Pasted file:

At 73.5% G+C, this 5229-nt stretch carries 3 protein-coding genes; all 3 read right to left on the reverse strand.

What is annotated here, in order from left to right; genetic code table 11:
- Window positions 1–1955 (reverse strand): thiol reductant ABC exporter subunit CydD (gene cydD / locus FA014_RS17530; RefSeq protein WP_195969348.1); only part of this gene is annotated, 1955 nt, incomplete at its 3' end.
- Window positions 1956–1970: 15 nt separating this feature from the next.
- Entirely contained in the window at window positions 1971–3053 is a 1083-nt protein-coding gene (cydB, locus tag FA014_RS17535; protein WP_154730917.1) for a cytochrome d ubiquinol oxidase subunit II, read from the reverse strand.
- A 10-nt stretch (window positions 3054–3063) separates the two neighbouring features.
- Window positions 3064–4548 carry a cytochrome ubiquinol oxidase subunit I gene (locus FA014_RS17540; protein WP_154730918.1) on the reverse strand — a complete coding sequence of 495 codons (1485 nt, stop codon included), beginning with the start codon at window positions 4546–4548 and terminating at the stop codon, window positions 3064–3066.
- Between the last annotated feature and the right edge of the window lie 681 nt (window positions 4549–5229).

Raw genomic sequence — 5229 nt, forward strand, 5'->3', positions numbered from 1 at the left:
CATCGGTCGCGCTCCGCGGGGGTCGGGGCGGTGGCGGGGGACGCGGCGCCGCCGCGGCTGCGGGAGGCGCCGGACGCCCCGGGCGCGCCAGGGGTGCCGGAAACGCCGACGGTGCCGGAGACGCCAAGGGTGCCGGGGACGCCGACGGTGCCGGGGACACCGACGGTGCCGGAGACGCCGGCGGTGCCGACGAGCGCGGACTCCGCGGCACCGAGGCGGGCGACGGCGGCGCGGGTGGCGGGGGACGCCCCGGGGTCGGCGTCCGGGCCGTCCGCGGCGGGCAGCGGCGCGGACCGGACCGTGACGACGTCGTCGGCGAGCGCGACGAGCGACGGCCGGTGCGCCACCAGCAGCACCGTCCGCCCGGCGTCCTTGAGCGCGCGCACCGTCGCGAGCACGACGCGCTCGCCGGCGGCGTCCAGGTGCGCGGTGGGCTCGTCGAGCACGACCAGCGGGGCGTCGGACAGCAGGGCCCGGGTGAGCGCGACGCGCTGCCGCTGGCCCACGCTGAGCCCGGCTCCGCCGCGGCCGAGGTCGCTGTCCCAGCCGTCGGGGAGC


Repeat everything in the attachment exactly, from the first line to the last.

At 73.5% G+C, this 5229-nt stretch carries 3 protein-coding genes; all 3 read right to left on the reverse strand.

What is annotated here, in order from left to right; genetic code table 11:
- Window positions 1–1955 (reverse strand): thiol reductant ABC exporter subunit CydD (gene cydD / locus FA014_RS17530; RefSeq protein WP_195969348.1); only part of this gene is annotated, 1955 nt, incomplete at its 3' end.
- Window positions 1956–1970: 15 nt separating this feature from the next.
- Entirely contained in the window at window positions 1971–3053 is a 1083-nt protein-coding gene (cydB, locus tag FA014_RS17535; protein WP_154730917.1) for a cytochrome d ubiquinol oxidase subunit II, read from the reverse strand.
- A 10-nt stretch (window positions 3054–3063) separates the two neighbouring features.
- Window positions 3064–4548 carry a cytochrome ubiquinol oxidase subunit I gene (locus FA014_RS17540; protein WP_154730918.1) on the reverse strand — a complete coding sequence of 495 codons (1485 nt, stop codon included), beginning with the start codon at window positions 4546–4548 and terminating at the stop codon, window positions 3064–3066.
- Between the last annotated feature and the right edge of the window lie 681 nt (window positions 4549–5229).

Raw genomic sequence — 5229 nt, forward strand, 5'->3', positions numbered from 1 at the left:
CATCGGTCGCGCTCCGCGGGGGTCGGGGCGGTGGCGGGGGACGCGGCGCCGCCGCGGCTGCGGGAGGCGCCGGACGCCCCGGGCGCGCCAGGGGTGCCGGAAACGCCGACGGTGCCGGAGACGCCAAGGGTGCCGGGGACGCCGACGGTGCCGGGGACACCGACGGTGCCGGAGACGCCGGCGGTGCCGACGAGCGCGGACTCCGCGGCACCGAGGCGGGCGACGGCGGCGCGGGTGGCGGGGGACGCCCCGGGGTCGGCGTCCGGGCCGTCCGCGGCGGGCAGCGGCGCGGACCGGACCGTGACGACGTCGTCGGCGAGCGCGACGAGCGACGGCCGGTGCGCCACCAGCAGCACCGTCCGCCCGGCGTCCTTGAGCGCGCGCACCGTCGCGAGCACGACGCGCTCGCCGGCGGCGTCCAGGTGCGCGGTGGGCTCGTCGAGCACGACCAGCGGGGCGTCGGACAGCAGGGCCCGGGTGAGCGCGACGCGCTGCCGCTGGCCCACGCTGAGCCCGGCTCCGCCGCGGCCGAGGTCGCTGTCCCAGCCGTCGGGGAGC